Quarterly Business Magazine

Bridging the Divide: Foreign Investment in Myanmar Companies

Posted :
Monday, February 8, 2016

The latest figures out of DICA indicate that the first three months of FY2015 have yielded over $2 billion in FDI, setting a pace that if maintained will result in a matching of last year’s record-setting FDI of over $8 billion. While most observers agree that last year’s total will ultimately be difficult to match due to general slowdowns stemming from the upcoming elections and last year’s anomalous ‘bump’ due to the approval of a raft of oil and gas projects, it can still be said that despite continuing political, economic and regulatory uncertainties, foreign invested projects will continue across the country.


Either by law or by mutual agreement, many of those projects will be implemented by companies with some mixture of local and foreign ownership. Such joint-Ventures, in theory, have the potential to be of great benefit to multiple stakeholders: local firms hungry for capital and expertise, foreign firms wishing to enter the market by leveraging local knowledge and connections, governments looking to spur both economic development and tax revenues, and consumers looking to purchase higher quality products. However at this point, three years after the passage of the landmark foreign Investment Law of 2012, it is time to focus on the challenges these companies have faced, and assess whether the hopes for these partnerships have been realized.


Joint-Ventures (“JVs”) are of course not the only way for a foreign entity to invest in a Myanmar company. Depending on how we choose to define a ‘Myanmar company’, a foreign firm can set up a branch or representative office, open a 100% foreign-owned Myanmar company, or acquire shares in a Myanmar company. However, Branch offices and 100% foreign-owned companies are not the focus of this article. The focus is on local and foreign firms partnering with each other, agreeing on various aspects of how the business will be structured and conducted, deciding what they will each contribute, and setting out their respective rights and obligations.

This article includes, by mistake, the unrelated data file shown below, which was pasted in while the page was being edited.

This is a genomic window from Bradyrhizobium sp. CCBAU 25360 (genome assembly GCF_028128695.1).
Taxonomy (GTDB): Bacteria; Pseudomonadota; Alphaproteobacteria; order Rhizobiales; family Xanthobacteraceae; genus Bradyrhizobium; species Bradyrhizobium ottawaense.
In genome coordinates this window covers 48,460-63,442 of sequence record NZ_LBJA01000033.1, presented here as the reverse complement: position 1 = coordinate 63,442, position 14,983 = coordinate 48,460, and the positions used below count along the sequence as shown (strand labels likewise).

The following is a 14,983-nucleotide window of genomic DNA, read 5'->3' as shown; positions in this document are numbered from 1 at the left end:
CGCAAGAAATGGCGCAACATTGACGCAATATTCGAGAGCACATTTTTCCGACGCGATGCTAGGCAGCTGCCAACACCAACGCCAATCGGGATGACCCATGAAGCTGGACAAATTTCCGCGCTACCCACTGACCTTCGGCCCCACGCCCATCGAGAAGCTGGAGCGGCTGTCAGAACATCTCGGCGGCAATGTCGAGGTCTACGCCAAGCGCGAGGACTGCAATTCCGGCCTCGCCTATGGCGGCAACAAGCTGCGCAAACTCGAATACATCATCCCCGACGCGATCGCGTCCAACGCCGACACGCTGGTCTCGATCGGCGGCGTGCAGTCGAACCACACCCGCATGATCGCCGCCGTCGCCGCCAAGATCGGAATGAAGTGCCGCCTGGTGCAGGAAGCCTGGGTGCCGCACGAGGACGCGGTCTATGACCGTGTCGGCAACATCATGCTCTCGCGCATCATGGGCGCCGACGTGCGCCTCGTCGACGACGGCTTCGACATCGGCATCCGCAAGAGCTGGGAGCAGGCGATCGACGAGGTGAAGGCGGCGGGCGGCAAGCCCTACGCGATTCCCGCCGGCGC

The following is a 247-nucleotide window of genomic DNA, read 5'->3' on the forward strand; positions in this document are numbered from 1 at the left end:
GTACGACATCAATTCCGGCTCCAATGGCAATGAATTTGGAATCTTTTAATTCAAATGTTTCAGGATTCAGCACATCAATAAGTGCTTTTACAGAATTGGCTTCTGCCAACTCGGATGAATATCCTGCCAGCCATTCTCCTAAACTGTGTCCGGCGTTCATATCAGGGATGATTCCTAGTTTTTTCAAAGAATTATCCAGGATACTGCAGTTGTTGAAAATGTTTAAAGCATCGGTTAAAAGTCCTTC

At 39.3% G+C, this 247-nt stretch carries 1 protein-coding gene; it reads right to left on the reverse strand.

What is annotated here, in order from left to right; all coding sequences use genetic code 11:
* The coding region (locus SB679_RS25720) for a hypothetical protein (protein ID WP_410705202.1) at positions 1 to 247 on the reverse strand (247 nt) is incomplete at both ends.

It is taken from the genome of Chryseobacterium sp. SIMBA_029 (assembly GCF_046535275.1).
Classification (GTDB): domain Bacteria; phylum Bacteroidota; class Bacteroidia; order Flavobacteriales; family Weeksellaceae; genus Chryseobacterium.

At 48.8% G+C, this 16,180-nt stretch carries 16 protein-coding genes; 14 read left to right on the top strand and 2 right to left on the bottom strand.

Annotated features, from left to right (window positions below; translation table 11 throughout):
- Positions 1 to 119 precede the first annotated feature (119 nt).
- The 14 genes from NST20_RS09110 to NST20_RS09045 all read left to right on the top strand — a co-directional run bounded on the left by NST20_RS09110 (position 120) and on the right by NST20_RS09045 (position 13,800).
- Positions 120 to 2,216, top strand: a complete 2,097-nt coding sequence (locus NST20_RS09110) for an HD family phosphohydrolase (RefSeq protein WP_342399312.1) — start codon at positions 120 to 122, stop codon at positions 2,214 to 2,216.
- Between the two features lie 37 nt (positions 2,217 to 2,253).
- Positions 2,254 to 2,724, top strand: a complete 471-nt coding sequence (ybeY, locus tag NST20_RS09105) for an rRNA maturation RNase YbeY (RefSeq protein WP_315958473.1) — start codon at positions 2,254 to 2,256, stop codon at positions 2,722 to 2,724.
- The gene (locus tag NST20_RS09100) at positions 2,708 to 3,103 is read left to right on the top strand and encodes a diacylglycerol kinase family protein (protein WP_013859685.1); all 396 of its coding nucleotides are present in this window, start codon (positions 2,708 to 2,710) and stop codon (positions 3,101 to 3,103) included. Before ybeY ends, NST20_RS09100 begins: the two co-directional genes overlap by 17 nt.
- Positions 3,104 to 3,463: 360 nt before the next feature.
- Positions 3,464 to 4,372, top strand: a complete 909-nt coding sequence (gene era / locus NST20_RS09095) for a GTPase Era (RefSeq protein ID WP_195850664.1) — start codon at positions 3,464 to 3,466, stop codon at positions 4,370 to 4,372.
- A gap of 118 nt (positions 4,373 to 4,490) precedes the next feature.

The number of acquisitions of shares in existing local companies by foreign investors are rather limited in number because of the complexity of such transactions, and the sever lack of public information on Myanmar company management, ownership, control, liabilities, and meaningful financial data needed for adequate due diligence. Mergers are as yet unheard of. There are an increasing number of private equity firms actively looking for dynamic, up and coming Myanmar companies in which to invest, though most of their actual investments at this time are in foreign firms operating here.


Regulatory Framework: The 2012 Foreign Investment Law

The Main driver of the formation of JVs is the 2012 Myanmar Foreign Investment Law, which stipulates four classes of economic activities which can only be conducted with MIC approval, on terms and conditions of approval which differ for each class. There are prohibited activities which are reserved only for Myanmar citizens, with no foreign participation at all permitted. At the other end of the spectrum are economic activities which allow 100% foreign investment. In between these two categories are activities, which are allowed in the form of Joint Venture between foreign, and Myanmar citizens, and activities which are only allowed in specific circumstances such as with a State-Owned Economic Enterprise. Specific economic activities falling under each category are spelled out in MIC Notification 49 (MIC49). MIC 49 is a ‘negative list’. That is, if a specific activity is not listed in MIC 49 as requiring approval, then in theory it is allowed, unless covered by a special law-such as a financial institution requiring special approval under the Financial Institutions Law. The development of this kind of regulation is widely viewed as a major milestone on Myanmar’s path to economic reform in general.